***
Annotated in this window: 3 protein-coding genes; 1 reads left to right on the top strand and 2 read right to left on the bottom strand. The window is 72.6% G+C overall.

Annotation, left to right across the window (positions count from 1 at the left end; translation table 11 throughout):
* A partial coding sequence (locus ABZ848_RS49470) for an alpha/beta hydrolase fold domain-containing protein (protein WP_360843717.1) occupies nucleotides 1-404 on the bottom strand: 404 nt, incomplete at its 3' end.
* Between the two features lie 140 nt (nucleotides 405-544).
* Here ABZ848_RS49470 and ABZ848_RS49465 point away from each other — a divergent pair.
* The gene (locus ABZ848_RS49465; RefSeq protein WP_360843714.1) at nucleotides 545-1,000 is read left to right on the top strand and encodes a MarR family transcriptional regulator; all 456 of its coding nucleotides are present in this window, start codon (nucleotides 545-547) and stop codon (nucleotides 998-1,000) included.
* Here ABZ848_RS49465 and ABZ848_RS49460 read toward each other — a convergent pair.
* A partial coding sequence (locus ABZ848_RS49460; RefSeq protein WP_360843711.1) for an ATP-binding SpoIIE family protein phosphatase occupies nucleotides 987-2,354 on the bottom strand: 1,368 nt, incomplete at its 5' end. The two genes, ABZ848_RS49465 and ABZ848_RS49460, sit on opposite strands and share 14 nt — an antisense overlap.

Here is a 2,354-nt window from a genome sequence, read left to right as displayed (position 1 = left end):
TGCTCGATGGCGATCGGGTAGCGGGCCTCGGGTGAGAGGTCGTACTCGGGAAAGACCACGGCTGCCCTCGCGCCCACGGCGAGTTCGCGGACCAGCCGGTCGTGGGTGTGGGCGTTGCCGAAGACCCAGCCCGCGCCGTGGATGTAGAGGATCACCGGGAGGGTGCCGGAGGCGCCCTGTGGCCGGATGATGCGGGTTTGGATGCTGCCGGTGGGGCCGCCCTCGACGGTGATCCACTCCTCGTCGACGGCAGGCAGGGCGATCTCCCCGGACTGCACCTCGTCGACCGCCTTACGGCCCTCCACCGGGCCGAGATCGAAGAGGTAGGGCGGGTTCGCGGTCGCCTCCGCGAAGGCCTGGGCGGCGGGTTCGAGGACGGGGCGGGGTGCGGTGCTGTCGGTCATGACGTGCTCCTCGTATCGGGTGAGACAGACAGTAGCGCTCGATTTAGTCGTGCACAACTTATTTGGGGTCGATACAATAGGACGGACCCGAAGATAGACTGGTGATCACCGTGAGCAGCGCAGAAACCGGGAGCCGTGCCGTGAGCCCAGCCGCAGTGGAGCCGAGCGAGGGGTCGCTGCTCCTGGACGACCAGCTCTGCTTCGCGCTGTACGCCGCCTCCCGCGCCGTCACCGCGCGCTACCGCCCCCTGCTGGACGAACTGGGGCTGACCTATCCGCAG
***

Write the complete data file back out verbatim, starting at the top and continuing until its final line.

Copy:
Annotated in this window: 3 protein-coding genes; 1 reads left to right on the top strand and 2 read right to left on the bottom strand. The window is 72.6% G+C overall.

Annotation, left to right across the window (positions count from 1 at the left end; translation table 11 throughout):
* A partial coding sequence (locus ABZ848_RS49470) for an alpha/beta hydrolase fold domain-containing protein (protein WP_360843717.1) occupies nucleotides 1-404 on the bottom strand: 404 nt, incomplete at its 3' end.
* Between the two features lie 140 nt (nucleotides 405-544).
* Here ABZ848_RS49470 and ABZ848_RS49465 point away from each other — a divergent pair.
* The gene (locus ABZ848_RS49465; RefSeq protein WP_360843714.1) at nucleotides 545-1,000 is read left to right on the top strand and encodes a MarR family transcriptional regulator; all 456 of its coding nucleotides are present in this window, start codon (nucleotides 545-547) and stop codon (nucleotides 998-1,000) included.
* Here ABZ848_RS49465 and ABZ848_RS49460 read toward each other — a convergent pair.
* A partial coding sequence (locus ABZ848_RS49460; RefSeq protein WP_360843711.1) for an ATP-binding SpoIIE family protein phosphatase occupies nucleotides 987-2,354 on the bottom strand: 1,368 nt, incomplete at its 5' end. The two genes, ABZ848_RS49465 and ABZ848_RS49460, sit on opposite strands and share 14 nt — an antisense overlap.

Here is a 2,354-nt window from a genome sequence, read left to right as displayed (position 1 = left end):
TGCTCGATGGCGATCGGGTAGCGGGCCTCGGGTGAGAGGTCGTACTCGGGAAAGACCACGGCTGCCCTCGCGCCCACGGCGAGTTCGCGGACCAGCCGGTCGTGGGTGTGGGCGTTGCCGAAGACCCAGCCCGCGCCGTGGATGTAGAGGATCACCGGGAGGGTGCCGGAGGCGCCCTGTGGCCGGATGATGCGGGTTTGGATGCTGCCGGTGGGGCCGCCCTCGACGGTGATCCACTCCTCGTCGACGGCAGGCAGGGCGATCTCCCCGGACTGCACCTCGTCGACCGCCTTACGGCCCTCCACCGGGCCGAGATCGAAGAGGTAGGGCGGGTTCGCGGTCGCCTCCGCGAAGGCCTGGGCGGCGGGTTCGAGGACGGGGCGGGGTGCGGTGCTGTCGGTCATGACGTGCTCCTCGTATCGGGTGAGACAGACAGTAGCGCTCGATTTAGTCGTGCACAACTTATTTGGGGTCGATACAATAGGACGGACCCGAAGATAGACTGGTGATCACCGTGAGCAGCGCAGAAACCGGGAGCCGTGCCGTGAGCCCAGCCGCAGTGGAGCCGAGCGAGGGGTCGCTGCTCCTGGACGACCAGCTCTGCTTCGCGCTGTACGCCGCCTCCCGCGCCGTCACCGCGCGCTACCGCCCCCTGCTGGACGAACTGGGGCTGACCTATCCGCAG